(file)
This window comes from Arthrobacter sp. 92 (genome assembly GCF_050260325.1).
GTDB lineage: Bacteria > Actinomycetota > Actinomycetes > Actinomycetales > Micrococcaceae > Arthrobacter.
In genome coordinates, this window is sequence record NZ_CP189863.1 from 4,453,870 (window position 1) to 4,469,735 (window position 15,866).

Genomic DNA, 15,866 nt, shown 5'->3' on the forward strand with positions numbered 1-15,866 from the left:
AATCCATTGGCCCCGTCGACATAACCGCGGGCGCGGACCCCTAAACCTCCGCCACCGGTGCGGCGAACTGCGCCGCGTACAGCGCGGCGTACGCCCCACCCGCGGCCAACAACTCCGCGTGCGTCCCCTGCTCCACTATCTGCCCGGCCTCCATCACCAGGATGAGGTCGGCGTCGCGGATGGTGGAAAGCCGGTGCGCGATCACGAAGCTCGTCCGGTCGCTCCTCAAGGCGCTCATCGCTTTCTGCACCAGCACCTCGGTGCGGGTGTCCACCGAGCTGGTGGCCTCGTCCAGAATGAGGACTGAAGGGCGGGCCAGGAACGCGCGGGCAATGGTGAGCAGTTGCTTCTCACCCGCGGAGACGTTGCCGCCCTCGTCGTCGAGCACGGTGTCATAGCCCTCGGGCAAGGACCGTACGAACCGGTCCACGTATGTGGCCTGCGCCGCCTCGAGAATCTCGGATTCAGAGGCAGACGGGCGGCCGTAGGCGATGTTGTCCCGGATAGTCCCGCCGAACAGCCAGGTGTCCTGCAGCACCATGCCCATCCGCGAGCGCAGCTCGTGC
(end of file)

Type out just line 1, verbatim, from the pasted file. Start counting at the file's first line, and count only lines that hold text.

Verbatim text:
This window comes from Arthrobacter sp. 92 (genome assembly GCF_050260325.1).